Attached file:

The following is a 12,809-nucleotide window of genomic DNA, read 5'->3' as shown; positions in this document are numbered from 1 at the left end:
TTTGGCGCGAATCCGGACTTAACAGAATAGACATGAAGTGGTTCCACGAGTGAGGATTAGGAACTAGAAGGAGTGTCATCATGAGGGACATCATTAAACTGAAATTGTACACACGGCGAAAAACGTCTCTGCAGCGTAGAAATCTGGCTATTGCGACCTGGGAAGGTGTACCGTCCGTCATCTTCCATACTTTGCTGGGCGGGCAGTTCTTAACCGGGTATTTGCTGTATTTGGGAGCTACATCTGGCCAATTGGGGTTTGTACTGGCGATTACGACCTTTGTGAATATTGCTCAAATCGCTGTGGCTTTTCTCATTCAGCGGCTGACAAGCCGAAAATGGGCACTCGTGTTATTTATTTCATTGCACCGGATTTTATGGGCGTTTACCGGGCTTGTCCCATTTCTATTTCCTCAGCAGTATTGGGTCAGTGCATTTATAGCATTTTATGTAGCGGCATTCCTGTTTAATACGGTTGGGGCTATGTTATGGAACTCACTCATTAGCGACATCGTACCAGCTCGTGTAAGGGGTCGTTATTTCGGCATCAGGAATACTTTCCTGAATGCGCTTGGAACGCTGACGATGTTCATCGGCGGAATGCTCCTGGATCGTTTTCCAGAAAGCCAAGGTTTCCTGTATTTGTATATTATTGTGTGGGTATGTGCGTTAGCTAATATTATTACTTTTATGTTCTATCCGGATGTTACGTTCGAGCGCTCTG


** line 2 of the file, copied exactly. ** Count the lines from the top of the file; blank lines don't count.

TTTGGCGCGAATCCGGACTTAACAGAATAGACATGAAGTGGTTCCACGAGTGAGGATTAGGAACTAGAAGGAGTGTCATCATGAGGGACATCATTAAACTGAAATTGTACACACGGCGAAAAACGTCTCTGCAGCGTAGAAATCTGGCTATTGCGACCTGGGAAGGTGTACCGTCCGTCATCTTCCATACTTTGCTGGGCGGGCAGTTCTTAACCGGGTATTTGCTGTATTTGGGAGCTACATCTGGCCAATTGGGGTTTGTACTGGCGATTACGACCTTTGTGAATATTGCTCAAATCGCTGTGGCTTTTCTCATTCAGCGGCTGACAAGCCGAAAATGGGCACTCGTGTTATTTATTTCATTGCACCGGATTTTATGGGCGTTTACCGGGCTTGTCCCATTTCTATTTCCTCAGCAGTATTGGGTCAGTGCATTTATAGCATTTTATGTAGCGGCATTCCTGTTTAATACGGTTGGGGCTATGTTATGGAACTCACTCATTAGCGACATCGTACCAGCTCGTGTAAGGGGTCGTTATTTCGGCATCAGGAATACTTTCCTGAATGCGCTTGGAACGCTGACGATGTTCATCGGCGGAATGCTCCTGGATCGTTTTCCAGAAAGCCAAGGTTTCCTGTATTTGTATATTATTGTGTGGGTATGTGCGTTAGCTAATATTATTACTTTTATGTTCTATCCGGATGTTACGTTCGAGCGCTCTG